Monday, January 23, 2012

This blog is now closed

I'm sorry to announce that The Book Doctor will no longer be running.

In the meantime, I want to thank all of those editors and writers who have contributed, especially Pam and Edie. Thank you both for all your hard work in keeping this blog alive.

Because of the great posts they've shared, I'll leave the blog up for those who wish to look through past posts and learn something. If you would like to hire an editor, feel free to contact the editors (Book Doctors) listed on the left sidebar.

Wishing all of you success in your writing careers!


Sandi Rog

Thursday, December 15, 2011

Christmas Gift Certificate for a Detailed Edit!

We at Inspiration for Writers have done something we've never done before and most likely will never do again. But we've done it for the fun of it, for the excitement of it. We've done it as a special Christmas gift to some lucky writer out there. What have we done? Are you sitting down? We are offering a gift certificate for the detailed edit and critique of a book-length manuscript (fiction or nonfiction, your choice, up to 100,000 words) on eBay. The starting bid is just ONE DOLLAR. There is no reserve. If there's only one bid, well, the winner will get a gift certificate worth up to three thousand dollars for that buck. Yep. For real.
The winner will also get the same personal care and professional quality we give every client. 
Want to know more? Better yet, want to submit a bid? Just go to If you have any problems with the link, go and search for item number 90646489420. 
And if you still have problems, email me:

But whatever you do, hurry. The auction will end on Wednesday, Dec. 21.

Please help us get the word out by putting this on all enewsletters, list-serves, email groups, blogs, facebook, twitter--anywhere you can. Thanks so much.
Sandy Tritt, CEO
Inspiration for Writers, Inc.

Sunday, November 6, 2011


Tips to Help You Get Published

by Pam Zollman                                                                                             

1)      Age – Aim High.  Word Count – Aim Low.

2)      Never sleep under the same roof with a rejected manuscript.  Send it out again as fast as possible!

3)      A manuscript in your file drawer is rejected.  A manuscript in the mail is not.

4)      Always have a list of places to send your manuscript.  That way, if it comes back, you can send it right out again without doing more research and using that as an excuse for not resubmitting it.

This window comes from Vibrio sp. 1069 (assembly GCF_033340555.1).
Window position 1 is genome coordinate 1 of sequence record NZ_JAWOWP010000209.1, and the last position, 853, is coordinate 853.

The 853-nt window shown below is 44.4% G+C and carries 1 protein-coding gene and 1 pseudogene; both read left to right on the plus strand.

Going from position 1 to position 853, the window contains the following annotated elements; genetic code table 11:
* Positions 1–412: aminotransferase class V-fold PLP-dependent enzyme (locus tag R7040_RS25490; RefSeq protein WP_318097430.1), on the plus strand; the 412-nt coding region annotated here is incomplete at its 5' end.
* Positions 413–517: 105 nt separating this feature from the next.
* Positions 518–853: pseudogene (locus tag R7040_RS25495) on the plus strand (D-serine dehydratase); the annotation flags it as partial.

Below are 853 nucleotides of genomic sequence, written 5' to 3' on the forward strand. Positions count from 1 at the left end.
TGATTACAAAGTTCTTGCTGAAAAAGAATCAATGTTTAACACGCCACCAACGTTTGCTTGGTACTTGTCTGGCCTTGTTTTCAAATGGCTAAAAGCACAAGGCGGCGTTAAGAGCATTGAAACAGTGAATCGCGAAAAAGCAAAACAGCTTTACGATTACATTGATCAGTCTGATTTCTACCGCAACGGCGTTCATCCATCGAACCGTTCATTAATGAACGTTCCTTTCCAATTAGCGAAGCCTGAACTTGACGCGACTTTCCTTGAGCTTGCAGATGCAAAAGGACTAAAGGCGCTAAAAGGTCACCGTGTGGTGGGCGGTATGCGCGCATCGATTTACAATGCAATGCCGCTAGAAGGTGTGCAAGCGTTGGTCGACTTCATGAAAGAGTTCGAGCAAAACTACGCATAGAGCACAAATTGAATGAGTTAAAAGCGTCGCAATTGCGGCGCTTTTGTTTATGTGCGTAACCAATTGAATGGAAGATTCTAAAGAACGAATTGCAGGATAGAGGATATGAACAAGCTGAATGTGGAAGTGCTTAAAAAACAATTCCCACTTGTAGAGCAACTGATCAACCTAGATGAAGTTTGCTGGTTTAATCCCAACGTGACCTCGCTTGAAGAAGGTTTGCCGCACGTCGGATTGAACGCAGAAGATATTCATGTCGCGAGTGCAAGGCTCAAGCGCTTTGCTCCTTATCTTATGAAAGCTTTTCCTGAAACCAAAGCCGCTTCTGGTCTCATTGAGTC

5)      An editor rarely calls and asks to buy what you have in your file drawer.  So mail that manuscript today.  You can’t sell it if it’s sitting in the drawer.

6)      Enter contests.  Giving yourself a deadline is a good way to make you finish that manuscript.  If you lose, so what?  You have a perfectly good story to submit to other publishers.  Besides, you never know…you might win.

7)      A writer writes every day.  A writer writes the best she can in everything she does.  A writer experiments so that her writing doesn’t become stale.  A writer tries other fields of writing, because she might discover another area she enjoys.

8)      A writer reads every day.  A writer reads in his field to keep up with the market.  A writer reads outside his field to broaden his mind.  A writer reads for research, and a writer reads for pleasure.

9)      Use the Buckshot Method of Submission:  Submit 10 manuscripts to 10 different publishers. You have a significantly better chance of selling than if you submit 1 manuscript to 10 publishers.

10)  The Secret of Successful Writing:  Put the seat of your pants in the seat of your chair and write!

Feel free to contact me, Pam Zollman, if you have problems with your stories.  I'd love to help!  My email address is pam (at) anauthorworld (dot) com.  Visit 

Sunday, October 16, 2011

Pantser or Plotter?

by Pam Zollman

At our AAWC ( meeting yesterday, we talked about whether we were pantsers or plotters.  These are individual writing styles.  Which are you?